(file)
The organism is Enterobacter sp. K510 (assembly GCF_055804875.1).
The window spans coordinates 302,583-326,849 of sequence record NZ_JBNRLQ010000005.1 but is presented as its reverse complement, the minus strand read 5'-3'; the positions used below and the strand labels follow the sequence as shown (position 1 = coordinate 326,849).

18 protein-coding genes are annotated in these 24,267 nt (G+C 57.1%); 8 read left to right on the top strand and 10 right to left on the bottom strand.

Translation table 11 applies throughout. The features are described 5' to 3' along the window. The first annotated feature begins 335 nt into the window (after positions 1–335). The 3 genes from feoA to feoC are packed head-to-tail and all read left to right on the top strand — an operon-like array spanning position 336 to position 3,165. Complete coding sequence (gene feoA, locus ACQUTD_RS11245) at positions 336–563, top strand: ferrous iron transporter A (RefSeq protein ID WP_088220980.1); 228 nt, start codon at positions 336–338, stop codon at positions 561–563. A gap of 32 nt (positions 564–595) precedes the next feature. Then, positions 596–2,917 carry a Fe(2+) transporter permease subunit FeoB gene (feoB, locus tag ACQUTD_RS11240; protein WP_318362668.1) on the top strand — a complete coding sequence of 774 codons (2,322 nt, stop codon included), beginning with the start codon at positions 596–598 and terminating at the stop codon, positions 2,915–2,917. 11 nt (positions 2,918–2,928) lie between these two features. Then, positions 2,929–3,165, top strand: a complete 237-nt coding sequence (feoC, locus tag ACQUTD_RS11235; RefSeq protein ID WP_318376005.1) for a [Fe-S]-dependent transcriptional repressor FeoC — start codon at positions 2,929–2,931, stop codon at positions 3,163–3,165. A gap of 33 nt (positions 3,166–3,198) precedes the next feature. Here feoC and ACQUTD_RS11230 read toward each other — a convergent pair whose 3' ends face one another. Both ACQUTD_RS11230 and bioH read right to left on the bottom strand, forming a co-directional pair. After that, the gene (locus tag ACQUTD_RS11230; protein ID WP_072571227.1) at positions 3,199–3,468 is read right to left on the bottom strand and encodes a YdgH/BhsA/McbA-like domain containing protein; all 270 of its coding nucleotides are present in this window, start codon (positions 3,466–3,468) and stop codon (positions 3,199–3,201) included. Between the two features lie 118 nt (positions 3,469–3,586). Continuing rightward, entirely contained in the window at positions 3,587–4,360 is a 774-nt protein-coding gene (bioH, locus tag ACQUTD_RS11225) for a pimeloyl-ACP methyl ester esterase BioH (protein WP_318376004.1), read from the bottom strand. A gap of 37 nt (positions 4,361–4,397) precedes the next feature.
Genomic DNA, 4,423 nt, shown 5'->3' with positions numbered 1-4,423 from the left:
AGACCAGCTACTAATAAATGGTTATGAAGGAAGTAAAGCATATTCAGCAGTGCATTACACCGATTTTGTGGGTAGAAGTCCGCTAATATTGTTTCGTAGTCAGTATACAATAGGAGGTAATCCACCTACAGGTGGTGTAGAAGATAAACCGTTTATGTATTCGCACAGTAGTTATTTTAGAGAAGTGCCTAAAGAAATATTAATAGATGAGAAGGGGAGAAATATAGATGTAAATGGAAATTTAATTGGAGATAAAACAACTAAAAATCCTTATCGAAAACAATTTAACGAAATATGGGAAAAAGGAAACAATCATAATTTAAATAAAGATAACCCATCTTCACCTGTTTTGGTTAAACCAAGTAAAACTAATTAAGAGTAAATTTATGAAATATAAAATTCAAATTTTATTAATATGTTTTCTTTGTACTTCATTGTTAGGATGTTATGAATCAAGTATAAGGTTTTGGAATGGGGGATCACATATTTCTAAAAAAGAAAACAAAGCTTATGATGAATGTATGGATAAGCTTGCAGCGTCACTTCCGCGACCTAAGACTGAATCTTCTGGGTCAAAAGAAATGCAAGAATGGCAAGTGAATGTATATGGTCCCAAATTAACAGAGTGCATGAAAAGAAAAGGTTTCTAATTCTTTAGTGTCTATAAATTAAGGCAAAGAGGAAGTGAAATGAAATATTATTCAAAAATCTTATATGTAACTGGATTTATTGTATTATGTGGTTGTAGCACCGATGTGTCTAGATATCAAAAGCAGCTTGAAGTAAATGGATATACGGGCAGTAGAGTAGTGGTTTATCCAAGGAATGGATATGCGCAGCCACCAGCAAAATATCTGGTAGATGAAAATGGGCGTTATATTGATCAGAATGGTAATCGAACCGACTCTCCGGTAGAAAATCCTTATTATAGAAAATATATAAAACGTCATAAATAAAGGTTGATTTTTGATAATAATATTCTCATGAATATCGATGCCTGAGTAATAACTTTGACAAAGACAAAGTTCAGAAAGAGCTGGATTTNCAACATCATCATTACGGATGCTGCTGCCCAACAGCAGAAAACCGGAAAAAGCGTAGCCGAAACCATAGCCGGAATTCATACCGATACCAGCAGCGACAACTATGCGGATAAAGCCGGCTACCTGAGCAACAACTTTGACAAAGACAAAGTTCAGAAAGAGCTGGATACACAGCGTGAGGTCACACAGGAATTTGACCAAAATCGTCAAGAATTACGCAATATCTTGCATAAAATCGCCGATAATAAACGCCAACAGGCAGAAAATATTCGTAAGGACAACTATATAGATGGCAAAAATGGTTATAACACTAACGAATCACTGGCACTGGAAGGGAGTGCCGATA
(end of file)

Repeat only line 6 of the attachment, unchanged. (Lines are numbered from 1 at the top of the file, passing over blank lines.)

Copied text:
AGACCAGCTACTAATAAATGGTTATGAAGGAAGTAAAGCATATTCAGCAGTGCATTACACCGATTTTGTGGGTAGAAGTCCGCTAATATTGTTTCGTAGTCAGTATACAATAGGAGGTAATCCACCTACAGGTGGTGTAGAAGATAAACCGTTTATGTATTCGCACAGTAGTTATTTTAGAGAAGTGCCTAAAGAAATATTAATAGATGAGAAGGGGAGAAATATAGATGTAAATGGAAATTTAATTGGAGATAAAACAACTAAAAATCCTTATCGAAAACAATTTAACGAAATATGGGAAAAAGGAAACAATCATAATTTAAATAAAGATAACCCATCTTCACCTGTTTTGGTTAAACCAAGTAAAACTAATTAAGAGTAAATTTATGAAATATAAAATTCAAATTTTATTAATATGTTTTCTTTGTACTTCATTGTTAGGATGTTATGAATCAAGTATAAGGTTTTGGAATGGGGGATCACATATTTCTAAAAAAGAAAACAAAGCTTATGATGAATGTATGGATAAGCTTGCAGCGTCACTTCCGCGACCTAAGACTGAATCTTCTGGGTCAAAAGAAATGCAAGAATGGCAAGTGAATGTATATGGTCCCAAATTAACAGAGTGCATGAAAAGAAAAGGTTTCTAATTCTTTAGTGTCTATAAATTAAGGCAAAGAGGAAGTGAAATGAAATATTATTCAAAAATCTTATATGTAACTGGATTTATTGTATTATGTGGTTGTAGCACCGATGTGTCTAGATATCAAAAGCAGCTTGAAGTAAATGGATATACGGGCAGTAGAGTAGTGGTTTATCCAAGGAATGGATATGCGCAGCCACCAGCAAAATATCTGGTAGATGAAAATGGGCGTTATATTGATCAGAATGGTAATCGAACCGACTCTCCGGTAGAAAATCCTTATTATAGAAAATATATAAAACGTCATAAATAAAGGTTGATTTTTGATAATAATATTCTCATGAATATCGATGCCTGAGTAATAACTTTGACAAAGACAAAGTTCAGAAAGAGCTGGATTTNCAACATCATCATTACGGATGCTGCTGCCCAACAGCAGAAAACCGGAAAAAGCGTAGCCGAAACCATAGCCGGAATTCATACCGATACCAGCAGCGACAACTATGCGGATAAAGCCGGCTACCTGAGCAACAACTTTGACAAAGACAAAGTTCAGAAAGAGCTGGATACACAGCGTGAGGTCACACAGGAATTTGACCAAAATCGTCAAGAATTACGCAATATCTTGCATAAAATCGCCGATAATAAACGCCAACAGGCAGAAAATATTCGTAAGGACAACTATATAGATGGCAAAAATGGTTATAACACTAACGAATCACTGGCACTGGAAGGGAGTGCCGATA